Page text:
“And we must make sure that other countries are playing fair and abiding by trade rules. The ENFORCE Act, a bipartisan bill sponsored by Reps. Linda Sanchez and Billy Long, will establish new procedures for investigating claims against foreign manufacturers for evading anti-dumping and countervailing duty orders. It will help us better enforce trade rules and prevent illegal imports.
“In addition to these measures, the House Energy and Commerce Committee came together in a bipartisan vote last month to send to the House Floor a Make It In America bill sponsored by Rep. Dan Lipinski – the American Manufacturing Competitiveness Act. It calls for the development of a national manufacturing strategy by bringing the public and private sectors together to create a comprehensive plan of action. Any business executive will tell you that you ought to have a carefully crafted strategy before undertaking a large project, so I hope the full House will pass Rep. Lipinski’s bill quickly.
“Taken together, along with the other Make It In America legislation we’ve already introduced, these measures will help us invest in out-educating, out-innovating, and out-building our competitors.
“All indicators agree that manufacturing is ready to take off and carry other sectors of our economy with it. It just needs a good push. Make It In America is just the push our manufacturing sector needs, and it is a strategy all Americans can agree on.
“Of course, as I have said many times before, Congress must work concurrently on achieving a big solution to deficits this year if we are going to afford the investments contained in our Make It In America plan. Our continued competitiveness is dependent on Congress and our country acting with courage and determination to address our fiscal challenges, namely the fiscal cliff looming at the end of this year.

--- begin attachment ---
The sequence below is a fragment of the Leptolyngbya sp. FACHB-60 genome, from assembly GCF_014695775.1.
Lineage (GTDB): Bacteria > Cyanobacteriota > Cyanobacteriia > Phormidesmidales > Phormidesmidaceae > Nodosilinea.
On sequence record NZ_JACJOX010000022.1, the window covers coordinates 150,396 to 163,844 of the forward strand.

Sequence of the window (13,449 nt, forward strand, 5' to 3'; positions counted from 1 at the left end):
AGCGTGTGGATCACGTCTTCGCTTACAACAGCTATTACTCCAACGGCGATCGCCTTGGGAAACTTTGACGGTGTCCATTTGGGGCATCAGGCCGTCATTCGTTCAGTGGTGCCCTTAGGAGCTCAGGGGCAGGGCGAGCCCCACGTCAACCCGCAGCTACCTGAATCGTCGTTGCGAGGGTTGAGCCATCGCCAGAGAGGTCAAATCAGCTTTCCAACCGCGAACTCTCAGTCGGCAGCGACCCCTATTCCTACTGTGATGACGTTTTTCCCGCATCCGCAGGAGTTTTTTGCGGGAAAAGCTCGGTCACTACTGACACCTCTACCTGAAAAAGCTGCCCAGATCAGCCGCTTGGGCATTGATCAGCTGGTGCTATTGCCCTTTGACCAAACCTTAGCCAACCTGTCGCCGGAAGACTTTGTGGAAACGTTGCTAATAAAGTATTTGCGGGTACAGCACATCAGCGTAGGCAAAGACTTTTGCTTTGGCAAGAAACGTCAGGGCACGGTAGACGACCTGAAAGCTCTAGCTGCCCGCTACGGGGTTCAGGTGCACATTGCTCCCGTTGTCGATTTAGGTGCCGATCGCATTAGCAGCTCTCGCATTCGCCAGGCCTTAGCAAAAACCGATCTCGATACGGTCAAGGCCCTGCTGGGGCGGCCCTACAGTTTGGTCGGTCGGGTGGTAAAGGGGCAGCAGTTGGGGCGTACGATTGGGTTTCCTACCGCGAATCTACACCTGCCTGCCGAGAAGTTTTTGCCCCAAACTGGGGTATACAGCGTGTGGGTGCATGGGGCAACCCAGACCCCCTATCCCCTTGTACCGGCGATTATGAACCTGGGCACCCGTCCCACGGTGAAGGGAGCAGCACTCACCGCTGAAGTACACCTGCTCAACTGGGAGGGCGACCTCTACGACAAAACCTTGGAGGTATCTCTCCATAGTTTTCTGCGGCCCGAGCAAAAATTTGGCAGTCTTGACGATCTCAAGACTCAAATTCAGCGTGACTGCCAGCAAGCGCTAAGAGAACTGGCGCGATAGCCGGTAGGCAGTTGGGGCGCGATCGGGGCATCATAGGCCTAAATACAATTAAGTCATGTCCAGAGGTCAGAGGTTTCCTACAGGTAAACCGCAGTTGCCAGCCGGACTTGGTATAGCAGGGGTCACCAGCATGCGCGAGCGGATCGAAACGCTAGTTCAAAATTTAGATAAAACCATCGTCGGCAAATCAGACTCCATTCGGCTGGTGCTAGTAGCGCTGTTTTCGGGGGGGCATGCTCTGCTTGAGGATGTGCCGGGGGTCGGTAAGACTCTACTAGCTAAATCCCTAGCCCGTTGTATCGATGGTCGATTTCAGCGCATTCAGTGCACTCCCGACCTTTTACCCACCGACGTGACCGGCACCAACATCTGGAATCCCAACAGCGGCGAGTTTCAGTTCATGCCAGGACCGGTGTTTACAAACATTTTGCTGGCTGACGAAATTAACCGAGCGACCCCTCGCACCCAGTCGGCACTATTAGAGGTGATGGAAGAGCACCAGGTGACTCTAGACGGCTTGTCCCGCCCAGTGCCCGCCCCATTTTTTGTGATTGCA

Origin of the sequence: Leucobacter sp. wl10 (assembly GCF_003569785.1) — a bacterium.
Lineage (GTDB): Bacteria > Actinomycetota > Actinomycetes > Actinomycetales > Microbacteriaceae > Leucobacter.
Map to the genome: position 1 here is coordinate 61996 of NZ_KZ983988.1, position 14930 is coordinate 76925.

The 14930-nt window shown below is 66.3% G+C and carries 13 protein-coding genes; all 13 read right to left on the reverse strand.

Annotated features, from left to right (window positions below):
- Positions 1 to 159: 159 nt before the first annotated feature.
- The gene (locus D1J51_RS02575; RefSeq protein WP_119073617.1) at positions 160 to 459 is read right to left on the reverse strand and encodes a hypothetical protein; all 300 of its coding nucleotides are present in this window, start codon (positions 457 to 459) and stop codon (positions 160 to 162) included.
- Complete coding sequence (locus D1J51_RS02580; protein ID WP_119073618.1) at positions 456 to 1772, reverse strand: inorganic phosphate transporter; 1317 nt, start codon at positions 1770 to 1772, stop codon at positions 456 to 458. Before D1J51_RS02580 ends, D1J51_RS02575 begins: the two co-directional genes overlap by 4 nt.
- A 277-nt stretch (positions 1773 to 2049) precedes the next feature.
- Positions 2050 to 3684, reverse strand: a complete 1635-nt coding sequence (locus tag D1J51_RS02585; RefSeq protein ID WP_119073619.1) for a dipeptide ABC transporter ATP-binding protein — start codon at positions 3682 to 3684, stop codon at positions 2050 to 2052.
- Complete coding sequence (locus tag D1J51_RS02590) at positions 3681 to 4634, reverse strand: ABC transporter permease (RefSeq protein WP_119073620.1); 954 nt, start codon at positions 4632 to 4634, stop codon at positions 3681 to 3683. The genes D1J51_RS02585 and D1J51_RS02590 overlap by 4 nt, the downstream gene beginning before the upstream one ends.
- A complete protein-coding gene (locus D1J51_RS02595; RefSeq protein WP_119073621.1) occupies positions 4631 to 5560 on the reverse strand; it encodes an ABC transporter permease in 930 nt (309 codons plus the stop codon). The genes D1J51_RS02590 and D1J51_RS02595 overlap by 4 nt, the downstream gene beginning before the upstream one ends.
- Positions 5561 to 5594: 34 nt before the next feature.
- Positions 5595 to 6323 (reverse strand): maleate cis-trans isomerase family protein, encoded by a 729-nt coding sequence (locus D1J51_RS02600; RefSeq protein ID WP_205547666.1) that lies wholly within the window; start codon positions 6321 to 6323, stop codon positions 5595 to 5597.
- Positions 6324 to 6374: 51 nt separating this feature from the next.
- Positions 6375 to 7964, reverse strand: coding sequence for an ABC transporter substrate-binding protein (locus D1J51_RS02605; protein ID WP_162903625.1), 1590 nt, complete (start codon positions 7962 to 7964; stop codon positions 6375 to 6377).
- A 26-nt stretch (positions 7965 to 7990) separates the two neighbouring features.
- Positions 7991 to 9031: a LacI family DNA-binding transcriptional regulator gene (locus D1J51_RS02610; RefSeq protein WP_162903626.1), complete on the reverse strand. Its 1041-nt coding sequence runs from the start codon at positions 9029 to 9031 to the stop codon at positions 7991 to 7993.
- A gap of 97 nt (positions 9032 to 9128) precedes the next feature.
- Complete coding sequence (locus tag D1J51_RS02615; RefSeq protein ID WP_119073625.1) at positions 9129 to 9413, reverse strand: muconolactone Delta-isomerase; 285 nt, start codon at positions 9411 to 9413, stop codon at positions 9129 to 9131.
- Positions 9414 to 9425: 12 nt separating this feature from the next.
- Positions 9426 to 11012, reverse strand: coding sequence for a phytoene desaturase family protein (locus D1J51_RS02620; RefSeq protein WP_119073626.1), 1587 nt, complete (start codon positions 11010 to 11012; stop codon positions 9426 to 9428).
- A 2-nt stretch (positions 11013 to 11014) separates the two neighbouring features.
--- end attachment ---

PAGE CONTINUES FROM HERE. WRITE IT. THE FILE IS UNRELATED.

“That’s why I have continued to call on Congress to ‘go big’ with a balanced solution before the year is over. We will have to address deficits due to the approaching onset of sequestration, and a number of items are scheduled to expire, such as the ’01 and ’03 tax cuts, which include capital gains and dividends; as well as the estate tax and the Alternative Minimum Tax. We will have to put everything on the table and make strategic choices about our fiscal future. If we do not address this challenge, the confidence essential to economic growth will not be present.
“We in America have always been a solutions-driven people. Pragmatism, entrepreneurship, and common sense carried us across this vast continent. They drove us forward to achieve in science and medicine. They carried us to the moon and safely to back to Earth.
“We must embrace them once more. We must strive for solutions to the challenges of our time. If we can achieve them, their effects will not be felt only in our time.
“It is now up to us to surmount the challenges we face, and to do so we must, as a nation, recommit ourselves to the pursuit of a solutions-driven politics. One that will enable us to achieve what Americans deserve – solutions that will help more of our businesses and our people ‘Make It In America.’
“Only by working together – not as Democrats or Republicans, but as Americans – can we rise to meet our challenges. I know we can do it, because we have in the past. And we must do so again.”